with impervious material. The remainder of the well may be filled with clay
or other suitable inorganic material.
- Well penetrating specific aquifers, local conditions. Under certain local
conditions, the enforcing agency may require that specific aquifers or
formations be sealed off during destruction of the well.
- Placement of Material. The following requirements shall be observed in
placing fill or sealing material in wells to be destroyed:
- The well shall be filled with the appropriate material (as described in
Subsection D of this section) from the bottom of the well up.
- Where neat cement grout, sand-cement grout, or concrete is used, it shall
be poured in one continuous operation.
- Sealing material shall be placed in the interval or intervals to be sealed
by methods that prevent free fall, dilution, and/or separation of aggregate
from cementing materials.
- Where the head (pressure) producing flow is great, special care and
methods must be used to restrict the flow while placing the sealing material.
In such cases, the casing must be perforated opposite the area to be sealed
and the sealing material forced out under pressure into the surrounding
- In destroying gravel-packed wells, the casing shall be perforated or
otherwise punctured opposite the area to be sealed. The sealing material
shall then be placed within the casing, completely filling the portion
adjacent to the area to be sealed and then forced out under pressure into the
- When pressure is applied to force sealing material into the annular space,
the pressure shall be maintained for a length of time sufficient for the
cementing mixture to set.
- To assure that the well is filled and there has been no jamming or
"bridging" of the material, verification shall be made that the volume of
material placed in the well installation at least equals the volume of the
- Materials. Requirements for sealing and fill materials are as follows:
- Impervious Sealing Materials. No material is completely impervious.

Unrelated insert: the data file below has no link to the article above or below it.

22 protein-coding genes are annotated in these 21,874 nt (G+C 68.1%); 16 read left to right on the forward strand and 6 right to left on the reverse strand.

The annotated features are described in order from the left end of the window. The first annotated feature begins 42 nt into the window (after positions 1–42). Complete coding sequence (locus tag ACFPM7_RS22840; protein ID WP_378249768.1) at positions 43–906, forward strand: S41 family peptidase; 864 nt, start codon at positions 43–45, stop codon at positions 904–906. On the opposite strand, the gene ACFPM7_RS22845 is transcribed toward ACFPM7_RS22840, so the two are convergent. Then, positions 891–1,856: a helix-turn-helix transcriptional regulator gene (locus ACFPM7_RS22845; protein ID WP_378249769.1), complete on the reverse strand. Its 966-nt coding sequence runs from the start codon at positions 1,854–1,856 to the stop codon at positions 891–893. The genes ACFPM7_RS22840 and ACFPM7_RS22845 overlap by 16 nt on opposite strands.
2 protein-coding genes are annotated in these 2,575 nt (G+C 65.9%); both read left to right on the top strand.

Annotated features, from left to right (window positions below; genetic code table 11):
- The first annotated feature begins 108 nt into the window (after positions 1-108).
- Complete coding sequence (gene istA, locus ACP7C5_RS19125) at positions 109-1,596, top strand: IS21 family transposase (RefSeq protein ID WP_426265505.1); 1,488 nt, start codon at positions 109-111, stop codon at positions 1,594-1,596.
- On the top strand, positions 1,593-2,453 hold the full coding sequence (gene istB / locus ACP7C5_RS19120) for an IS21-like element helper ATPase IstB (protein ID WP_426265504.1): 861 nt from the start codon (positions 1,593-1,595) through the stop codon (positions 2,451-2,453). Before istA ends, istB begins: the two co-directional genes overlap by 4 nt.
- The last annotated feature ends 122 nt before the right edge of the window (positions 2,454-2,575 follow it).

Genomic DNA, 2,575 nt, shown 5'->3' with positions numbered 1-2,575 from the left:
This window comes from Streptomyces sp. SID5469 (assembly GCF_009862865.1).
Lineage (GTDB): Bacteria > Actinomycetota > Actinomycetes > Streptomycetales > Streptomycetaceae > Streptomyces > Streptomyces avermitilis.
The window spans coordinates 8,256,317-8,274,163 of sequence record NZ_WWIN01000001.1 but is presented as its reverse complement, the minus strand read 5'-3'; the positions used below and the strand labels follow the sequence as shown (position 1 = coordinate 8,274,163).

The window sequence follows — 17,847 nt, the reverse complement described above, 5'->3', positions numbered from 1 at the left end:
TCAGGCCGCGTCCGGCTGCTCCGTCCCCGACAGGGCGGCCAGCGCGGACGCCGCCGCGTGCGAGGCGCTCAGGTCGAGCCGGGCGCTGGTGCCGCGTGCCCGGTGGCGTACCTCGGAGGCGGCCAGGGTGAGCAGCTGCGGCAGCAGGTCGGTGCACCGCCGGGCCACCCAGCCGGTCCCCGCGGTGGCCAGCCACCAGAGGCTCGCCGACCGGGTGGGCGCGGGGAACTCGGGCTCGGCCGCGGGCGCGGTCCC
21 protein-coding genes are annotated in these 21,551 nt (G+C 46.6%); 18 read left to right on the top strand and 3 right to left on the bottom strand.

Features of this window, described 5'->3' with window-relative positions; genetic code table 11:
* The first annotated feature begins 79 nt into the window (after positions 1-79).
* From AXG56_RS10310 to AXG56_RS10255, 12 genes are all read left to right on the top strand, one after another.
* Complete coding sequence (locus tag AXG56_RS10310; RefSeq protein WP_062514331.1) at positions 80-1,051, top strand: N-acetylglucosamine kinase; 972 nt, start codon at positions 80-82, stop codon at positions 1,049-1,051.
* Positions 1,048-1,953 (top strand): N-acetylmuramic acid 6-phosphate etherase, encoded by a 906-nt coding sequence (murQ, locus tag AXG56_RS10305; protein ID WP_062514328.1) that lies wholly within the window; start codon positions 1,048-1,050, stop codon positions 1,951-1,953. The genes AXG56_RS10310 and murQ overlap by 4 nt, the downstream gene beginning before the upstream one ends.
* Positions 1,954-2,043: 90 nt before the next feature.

However, sealing materials shall have such low permeability that the volume
of water passing through them is of small consequence.
Suitable impervious materials include neat cement, sand-cement grout,
concrete, and bentonite clay, all of which are described in Section 9,
Subsection D, "Sealing Material" of these standards; and well-proportioned
mixes of silts, sands, and clays (or cement), and native soils that have a
coefficient of permeability of less than 10 feet per year.Note 24 Used
drilling muds are not acceptable.
- Filler Material. Many materials are suitable for use as a filler in
destroying wells. These include clay, silt, sand, gravel, crushed stone,
native soils, mixtures of the aforementioned types, and those described in
the preceding paragraph. Material containing organic matter shall not be
- Additional Requirements for Wells in Urban Areas.
In incorporated areas or unincorporated areas developed for multiple
habitation, to make further use of the well site, the following additional
requirements must be met (see Figure 9C):
- A hole shall be excavated around the well casing to a depth of 5 feet
below the ground surface and the well casing removed to the bottom of
- The sealing material used for the upper portion of the well shall be
allowed to spill over into the excavation to form a cap.
- After the well has been properly filled, including sufficient time for
sealing material in the excavation to set, the excavation shall be filled
with native soil.
- Temporary Cover. During periods when no work is being done on the well,
such as overnight or while waiting for sealing material to set, the well and
surrounding excavation, if any, shall be covered. The cover shall be
sufficiently strong and well enough anchored to prevent the introduction of
foreign material into the well and to protect the public from a potentially